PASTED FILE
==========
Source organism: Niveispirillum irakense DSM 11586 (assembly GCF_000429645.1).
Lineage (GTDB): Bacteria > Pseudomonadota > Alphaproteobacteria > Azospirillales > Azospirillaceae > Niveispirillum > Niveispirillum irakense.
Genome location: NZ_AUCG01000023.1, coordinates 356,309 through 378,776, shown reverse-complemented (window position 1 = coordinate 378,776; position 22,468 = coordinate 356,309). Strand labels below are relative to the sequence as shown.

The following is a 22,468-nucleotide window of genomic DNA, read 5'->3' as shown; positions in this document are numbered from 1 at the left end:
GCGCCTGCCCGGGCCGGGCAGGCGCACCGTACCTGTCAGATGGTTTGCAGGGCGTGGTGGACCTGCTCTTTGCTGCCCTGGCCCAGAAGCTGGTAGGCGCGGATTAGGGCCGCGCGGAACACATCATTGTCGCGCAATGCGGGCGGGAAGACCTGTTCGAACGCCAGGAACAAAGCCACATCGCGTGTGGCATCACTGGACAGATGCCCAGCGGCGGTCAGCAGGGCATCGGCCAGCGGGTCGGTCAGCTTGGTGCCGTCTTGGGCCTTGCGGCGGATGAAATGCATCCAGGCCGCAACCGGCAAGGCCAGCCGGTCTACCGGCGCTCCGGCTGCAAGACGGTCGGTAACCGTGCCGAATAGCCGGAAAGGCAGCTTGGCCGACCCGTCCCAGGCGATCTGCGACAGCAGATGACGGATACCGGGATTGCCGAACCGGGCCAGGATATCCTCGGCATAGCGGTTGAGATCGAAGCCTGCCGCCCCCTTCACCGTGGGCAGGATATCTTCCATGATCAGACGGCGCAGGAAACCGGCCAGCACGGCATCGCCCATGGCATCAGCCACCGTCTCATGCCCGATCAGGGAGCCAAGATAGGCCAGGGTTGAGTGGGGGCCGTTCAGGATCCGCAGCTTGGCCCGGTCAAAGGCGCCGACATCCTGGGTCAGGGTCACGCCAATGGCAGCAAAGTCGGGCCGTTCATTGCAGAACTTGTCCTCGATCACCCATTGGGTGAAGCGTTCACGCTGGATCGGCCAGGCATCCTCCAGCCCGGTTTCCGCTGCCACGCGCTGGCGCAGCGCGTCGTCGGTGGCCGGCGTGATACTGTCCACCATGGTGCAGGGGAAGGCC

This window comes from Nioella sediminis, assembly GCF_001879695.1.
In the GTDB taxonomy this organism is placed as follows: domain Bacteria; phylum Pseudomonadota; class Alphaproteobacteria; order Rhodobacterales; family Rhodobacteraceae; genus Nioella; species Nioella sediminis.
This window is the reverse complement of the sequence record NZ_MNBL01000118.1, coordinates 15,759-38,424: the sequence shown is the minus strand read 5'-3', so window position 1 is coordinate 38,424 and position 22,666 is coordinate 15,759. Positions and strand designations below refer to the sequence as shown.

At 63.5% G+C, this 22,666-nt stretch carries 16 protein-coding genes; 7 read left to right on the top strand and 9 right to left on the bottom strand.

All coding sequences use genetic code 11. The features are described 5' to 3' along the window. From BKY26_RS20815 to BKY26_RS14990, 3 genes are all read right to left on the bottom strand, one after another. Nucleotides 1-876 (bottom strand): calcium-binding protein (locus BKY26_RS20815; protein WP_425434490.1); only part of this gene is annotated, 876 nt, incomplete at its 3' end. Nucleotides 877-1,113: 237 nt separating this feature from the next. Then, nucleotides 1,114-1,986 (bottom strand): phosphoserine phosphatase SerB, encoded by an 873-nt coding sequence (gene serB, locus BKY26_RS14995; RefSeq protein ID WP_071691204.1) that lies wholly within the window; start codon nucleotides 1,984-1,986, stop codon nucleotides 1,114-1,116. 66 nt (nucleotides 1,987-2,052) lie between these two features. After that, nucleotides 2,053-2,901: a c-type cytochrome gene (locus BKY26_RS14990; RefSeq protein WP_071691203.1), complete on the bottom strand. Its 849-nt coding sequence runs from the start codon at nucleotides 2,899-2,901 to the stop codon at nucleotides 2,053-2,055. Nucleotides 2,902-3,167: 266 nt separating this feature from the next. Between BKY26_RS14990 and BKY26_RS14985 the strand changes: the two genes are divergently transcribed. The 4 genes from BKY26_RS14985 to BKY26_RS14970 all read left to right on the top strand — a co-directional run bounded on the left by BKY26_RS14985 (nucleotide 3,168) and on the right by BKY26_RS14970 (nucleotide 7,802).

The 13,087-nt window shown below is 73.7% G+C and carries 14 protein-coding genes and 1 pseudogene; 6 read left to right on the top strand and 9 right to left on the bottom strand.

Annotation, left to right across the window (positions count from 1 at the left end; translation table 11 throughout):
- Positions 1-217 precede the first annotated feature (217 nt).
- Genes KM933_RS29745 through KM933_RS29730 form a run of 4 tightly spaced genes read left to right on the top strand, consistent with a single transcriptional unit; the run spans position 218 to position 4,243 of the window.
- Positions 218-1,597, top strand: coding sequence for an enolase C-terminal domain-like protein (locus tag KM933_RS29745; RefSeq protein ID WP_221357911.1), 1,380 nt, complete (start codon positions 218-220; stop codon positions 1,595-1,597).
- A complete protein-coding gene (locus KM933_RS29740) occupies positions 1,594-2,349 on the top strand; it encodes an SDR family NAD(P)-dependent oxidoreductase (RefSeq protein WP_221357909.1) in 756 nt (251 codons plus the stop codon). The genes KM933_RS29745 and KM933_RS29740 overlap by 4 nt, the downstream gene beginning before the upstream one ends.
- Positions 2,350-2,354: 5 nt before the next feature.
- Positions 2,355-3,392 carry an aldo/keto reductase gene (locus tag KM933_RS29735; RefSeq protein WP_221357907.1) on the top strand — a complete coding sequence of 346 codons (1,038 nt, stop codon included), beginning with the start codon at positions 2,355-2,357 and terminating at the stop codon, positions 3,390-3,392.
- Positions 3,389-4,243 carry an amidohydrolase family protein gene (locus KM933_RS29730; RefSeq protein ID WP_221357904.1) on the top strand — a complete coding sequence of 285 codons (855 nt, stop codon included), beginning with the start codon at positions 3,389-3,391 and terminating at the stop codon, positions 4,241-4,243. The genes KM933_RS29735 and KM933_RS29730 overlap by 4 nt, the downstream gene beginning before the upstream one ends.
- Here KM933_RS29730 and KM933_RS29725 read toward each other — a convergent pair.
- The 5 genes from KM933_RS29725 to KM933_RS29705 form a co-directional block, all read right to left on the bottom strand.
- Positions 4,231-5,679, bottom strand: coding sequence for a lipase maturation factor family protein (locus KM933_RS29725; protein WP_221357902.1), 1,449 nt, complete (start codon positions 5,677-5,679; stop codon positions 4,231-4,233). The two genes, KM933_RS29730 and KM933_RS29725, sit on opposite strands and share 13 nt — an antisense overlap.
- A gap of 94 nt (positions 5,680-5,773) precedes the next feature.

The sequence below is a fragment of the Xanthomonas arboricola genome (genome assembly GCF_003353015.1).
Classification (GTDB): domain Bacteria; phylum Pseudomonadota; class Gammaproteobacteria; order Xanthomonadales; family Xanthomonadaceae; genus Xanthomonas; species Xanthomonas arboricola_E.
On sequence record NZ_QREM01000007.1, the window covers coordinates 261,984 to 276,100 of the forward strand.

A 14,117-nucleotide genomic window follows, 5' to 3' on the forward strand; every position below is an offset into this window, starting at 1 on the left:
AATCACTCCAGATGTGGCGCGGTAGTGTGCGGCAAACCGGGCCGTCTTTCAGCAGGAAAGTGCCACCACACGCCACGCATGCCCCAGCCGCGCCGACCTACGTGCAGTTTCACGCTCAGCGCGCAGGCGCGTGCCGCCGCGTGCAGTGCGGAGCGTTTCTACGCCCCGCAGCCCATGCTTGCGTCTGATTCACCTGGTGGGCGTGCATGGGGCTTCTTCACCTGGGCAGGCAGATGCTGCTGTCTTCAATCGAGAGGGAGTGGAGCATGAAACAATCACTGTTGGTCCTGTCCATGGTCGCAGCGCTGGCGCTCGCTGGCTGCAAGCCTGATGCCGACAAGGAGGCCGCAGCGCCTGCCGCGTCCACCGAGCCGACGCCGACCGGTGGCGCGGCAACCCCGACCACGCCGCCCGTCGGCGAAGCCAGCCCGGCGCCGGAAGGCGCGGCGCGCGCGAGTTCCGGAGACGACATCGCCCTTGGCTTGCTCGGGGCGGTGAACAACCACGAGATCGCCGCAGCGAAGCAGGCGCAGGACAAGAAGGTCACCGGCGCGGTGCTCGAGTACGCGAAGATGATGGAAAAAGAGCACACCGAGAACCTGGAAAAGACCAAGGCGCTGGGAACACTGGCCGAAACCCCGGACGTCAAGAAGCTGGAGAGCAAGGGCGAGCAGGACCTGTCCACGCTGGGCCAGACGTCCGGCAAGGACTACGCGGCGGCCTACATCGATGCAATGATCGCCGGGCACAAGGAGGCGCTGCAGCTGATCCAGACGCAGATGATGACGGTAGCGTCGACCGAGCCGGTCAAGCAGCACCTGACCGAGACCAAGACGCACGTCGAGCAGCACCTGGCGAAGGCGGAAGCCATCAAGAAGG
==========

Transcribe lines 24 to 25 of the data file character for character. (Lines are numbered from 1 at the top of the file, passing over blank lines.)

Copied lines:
The sequence below is a fragment of the Xanthomonas arboricola genome (genome assembly GCF_003353015.1).
Classification (GTDB): domain Bacteria; phylum Pseudomonadota; class Gammaproteobacteria; order Xanthomonadales; family Xanthomonadaceae; genus Xanthomonas; species Xanthomonas arboricola_E.